The chef frowned down at the piece of paper that had come away into her hand. “Nice to meet you.” She said, confused, “Is this for me?”

“Er, no.” said Emma, relieving the woman of the piece of paper. “It’s for Fiona, sorry. I forgot it was in my hand.”

The woman looked like she thought Emma was completely mad. In fairness, Emma felt completely mad so it wasn’t really a criticism of the chef.

“What is it?” Asked Fiona. Emma wasn’t sure what to say - it didn’t feel like she was painting the shop in the best light so far. Surely announcing now in front of this stranger that it was the phone number of a man who wanted to have romantic liaisons with Fiona was not going to stop her assuming she should never have agreed to this trial. Emma looked at Fiona in a panic.

“It’s just a phone number I was supposed to give you.” She said. There, wasn’t a lie, wasn’t the whole truth.

“What phone number?” Fiona looked confused. Emma realised she was still sitting on the carpet and that the height difference was not helping her feel like a capable adult woman. She pulled herself to her feet.

“It’s the number for… for that giraffe specialist.” She said carefully. Absolutely delighted with herself for coming up with an answer that got the information across without making the shop seem like a playground.

“The giraffe specialist?” The chef and Fiona were in synch with their utter confusion at Emma’s response. They gaped at her.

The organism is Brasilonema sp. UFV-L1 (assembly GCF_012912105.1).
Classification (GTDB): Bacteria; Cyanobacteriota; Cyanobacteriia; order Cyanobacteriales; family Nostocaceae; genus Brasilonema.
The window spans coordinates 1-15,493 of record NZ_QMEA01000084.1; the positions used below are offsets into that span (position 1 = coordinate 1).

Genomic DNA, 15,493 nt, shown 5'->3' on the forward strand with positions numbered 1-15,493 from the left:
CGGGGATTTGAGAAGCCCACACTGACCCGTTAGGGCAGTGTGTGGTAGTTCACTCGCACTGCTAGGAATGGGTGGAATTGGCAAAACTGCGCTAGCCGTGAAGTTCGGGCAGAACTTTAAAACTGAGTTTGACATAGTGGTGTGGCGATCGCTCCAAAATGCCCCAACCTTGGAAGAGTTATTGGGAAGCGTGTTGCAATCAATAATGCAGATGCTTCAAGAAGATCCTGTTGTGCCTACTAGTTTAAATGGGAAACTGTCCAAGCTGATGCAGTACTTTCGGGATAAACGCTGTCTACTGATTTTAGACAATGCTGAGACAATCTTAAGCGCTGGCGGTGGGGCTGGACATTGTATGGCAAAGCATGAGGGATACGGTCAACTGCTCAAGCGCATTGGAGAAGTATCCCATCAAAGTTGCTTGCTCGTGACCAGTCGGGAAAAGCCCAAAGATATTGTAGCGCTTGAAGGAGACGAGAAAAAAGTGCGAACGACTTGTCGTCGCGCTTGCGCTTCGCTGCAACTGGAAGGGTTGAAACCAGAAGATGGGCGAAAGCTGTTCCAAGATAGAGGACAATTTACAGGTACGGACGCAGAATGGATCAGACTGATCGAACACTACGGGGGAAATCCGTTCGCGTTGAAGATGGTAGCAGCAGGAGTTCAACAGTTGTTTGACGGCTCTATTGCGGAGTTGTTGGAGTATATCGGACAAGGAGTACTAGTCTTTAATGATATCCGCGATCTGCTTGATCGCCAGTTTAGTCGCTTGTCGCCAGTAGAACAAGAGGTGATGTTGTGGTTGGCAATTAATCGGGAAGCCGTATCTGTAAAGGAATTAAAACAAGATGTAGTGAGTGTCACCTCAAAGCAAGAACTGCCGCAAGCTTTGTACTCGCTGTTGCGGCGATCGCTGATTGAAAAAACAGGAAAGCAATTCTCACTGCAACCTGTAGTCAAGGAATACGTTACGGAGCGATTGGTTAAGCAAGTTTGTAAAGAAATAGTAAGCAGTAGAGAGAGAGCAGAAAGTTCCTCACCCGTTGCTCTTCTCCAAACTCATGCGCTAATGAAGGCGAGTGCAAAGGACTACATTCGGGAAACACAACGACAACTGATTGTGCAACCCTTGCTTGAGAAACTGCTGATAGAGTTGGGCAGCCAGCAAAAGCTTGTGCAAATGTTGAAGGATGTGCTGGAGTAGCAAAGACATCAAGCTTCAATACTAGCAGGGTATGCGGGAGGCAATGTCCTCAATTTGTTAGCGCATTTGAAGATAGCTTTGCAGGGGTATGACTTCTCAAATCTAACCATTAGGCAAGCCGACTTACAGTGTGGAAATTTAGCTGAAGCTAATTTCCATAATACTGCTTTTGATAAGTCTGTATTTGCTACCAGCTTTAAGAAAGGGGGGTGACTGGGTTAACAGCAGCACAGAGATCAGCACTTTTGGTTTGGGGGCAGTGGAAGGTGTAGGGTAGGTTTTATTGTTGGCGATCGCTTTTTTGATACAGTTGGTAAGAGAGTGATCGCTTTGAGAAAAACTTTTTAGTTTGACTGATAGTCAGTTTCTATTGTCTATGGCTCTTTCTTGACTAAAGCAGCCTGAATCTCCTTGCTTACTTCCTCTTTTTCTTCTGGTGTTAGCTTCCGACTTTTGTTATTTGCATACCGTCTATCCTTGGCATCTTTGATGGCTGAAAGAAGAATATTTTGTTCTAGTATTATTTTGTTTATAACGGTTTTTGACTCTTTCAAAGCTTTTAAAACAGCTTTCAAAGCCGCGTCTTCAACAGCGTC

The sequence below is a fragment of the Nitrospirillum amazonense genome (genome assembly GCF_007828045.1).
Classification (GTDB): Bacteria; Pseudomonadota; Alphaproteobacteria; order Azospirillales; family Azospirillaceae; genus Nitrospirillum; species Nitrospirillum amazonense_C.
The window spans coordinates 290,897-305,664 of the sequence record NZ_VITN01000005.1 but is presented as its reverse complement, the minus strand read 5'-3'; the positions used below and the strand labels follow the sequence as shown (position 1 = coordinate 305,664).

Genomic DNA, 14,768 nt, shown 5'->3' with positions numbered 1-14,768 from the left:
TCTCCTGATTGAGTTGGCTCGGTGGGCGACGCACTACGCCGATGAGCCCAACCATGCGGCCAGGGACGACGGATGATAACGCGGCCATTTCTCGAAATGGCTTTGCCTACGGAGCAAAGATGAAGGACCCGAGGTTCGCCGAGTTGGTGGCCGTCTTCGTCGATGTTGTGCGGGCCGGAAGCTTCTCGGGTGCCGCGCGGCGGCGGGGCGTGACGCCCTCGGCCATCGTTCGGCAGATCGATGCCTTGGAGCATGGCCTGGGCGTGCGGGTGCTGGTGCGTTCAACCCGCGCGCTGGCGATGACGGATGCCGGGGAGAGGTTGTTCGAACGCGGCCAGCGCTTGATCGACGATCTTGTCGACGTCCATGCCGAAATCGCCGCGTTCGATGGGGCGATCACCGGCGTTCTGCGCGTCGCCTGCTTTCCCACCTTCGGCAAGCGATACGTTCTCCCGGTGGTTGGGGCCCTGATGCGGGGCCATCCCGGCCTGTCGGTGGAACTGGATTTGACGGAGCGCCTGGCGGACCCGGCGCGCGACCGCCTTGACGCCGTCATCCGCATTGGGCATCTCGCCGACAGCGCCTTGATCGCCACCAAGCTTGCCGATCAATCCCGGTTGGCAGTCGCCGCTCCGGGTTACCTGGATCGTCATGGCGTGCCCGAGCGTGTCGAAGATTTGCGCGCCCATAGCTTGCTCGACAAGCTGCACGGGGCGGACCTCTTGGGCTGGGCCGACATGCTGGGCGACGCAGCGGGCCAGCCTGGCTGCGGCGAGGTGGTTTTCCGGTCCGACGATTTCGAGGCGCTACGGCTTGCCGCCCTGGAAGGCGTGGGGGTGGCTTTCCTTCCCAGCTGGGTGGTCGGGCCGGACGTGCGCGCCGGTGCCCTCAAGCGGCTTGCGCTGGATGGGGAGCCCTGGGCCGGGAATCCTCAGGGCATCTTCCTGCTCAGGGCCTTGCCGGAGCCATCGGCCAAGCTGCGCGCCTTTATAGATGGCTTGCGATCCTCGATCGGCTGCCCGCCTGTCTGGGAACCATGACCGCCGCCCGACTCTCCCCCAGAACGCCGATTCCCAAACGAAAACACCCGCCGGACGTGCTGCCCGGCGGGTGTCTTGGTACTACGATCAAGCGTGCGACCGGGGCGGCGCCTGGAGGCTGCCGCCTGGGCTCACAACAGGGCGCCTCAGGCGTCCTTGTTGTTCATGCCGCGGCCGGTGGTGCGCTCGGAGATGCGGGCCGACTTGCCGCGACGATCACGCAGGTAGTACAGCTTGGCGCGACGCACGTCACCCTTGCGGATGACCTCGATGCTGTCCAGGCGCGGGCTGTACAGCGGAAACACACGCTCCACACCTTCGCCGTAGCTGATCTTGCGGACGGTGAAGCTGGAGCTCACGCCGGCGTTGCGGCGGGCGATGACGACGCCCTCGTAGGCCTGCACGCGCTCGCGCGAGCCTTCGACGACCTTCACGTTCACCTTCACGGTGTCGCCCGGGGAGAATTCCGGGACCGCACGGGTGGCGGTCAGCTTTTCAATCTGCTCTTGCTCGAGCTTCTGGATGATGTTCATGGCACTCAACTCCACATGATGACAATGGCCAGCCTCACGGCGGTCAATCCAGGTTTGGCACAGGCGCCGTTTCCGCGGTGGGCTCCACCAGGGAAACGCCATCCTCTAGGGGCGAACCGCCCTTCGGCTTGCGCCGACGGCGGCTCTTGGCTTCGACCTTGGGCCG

“Did you hit your head?” Fiona followed up, clearly very concerned about the gibberish coming out of Emma’s mouth.

“No, no. I’m fine.” Emma briefly wondered if she was fine. “Fi, you know Sunday when we met that giraffe guy? And he… er, gave us the VIP treatment?” This was coming out dreadfully… she was trying to make it sound like they were high flyers but it was coming out much more like they’d been serviced by a gigolo.

‘High flyers in what?’ A frantic thought ran through her mind.

‘I don’t know! Something to do with giraffes I suppose!’ She thought back wildly.

‘But you both work in a Christmas shop and she knows that!’

‘I know! But it could be a giraffe toy supplier or something?’

There was total silence in the shop as both the chef, whose name Emma still hadn’t managed to wrangle, and Fiona looked at her for some semblance of sense.

“Simon?” Was all Emma managed to get out of her mouth and thankfully a light of recognition came on in Fiona’s eyes.

“Simon? Why do you have Simon’s phone number?” She asked, before turning to the chef and explaining, “Anya, Emma and I popped to Bristol Zoo on Sunday and the giraffe keeper let us feed them. I think it must be his number Emma has.”

‘Anya! That’s her name! There we go. All fixed.’ Thought Emma triumphantly.

‘No, wait - that wasn’t the problem, was it?’

‘Maybe I did hit my head.” Emma ran a hand around her skull feeling for cracks or evidence of an entire brain sneaking out of a back door.

“I saw Jack last night and he said that Simon had caught up with him at the zoo and asked him to give you his number.” Emma got the impression from Fiona that it seemed to be ok to be relatively normal around Anya. Of course, relatively normal for Emma was doing a roly poly through the staff door into the middle of the shop because she was so excited about a phone number. Emma tried to do her best impression of what she thought normal might be for a successful chef.

“Oh my goodness.” Fiona blushed a very pretty pink.

“How exciting,” said Anya, “A romance! I picked a good day to be here.”

Emma liked Anya immediately. She also liked the warm, sweet smell that was coming off the self-stirring pot on the trestle table. “That smells delicious.” She said to Anya, “Might I try some?”

“Of course,” said Anya, “Although - I might get you the one without the whiskey… just in case.” She eyed Emma’s skull, and Emma was not sad at all to have someone watching out for her.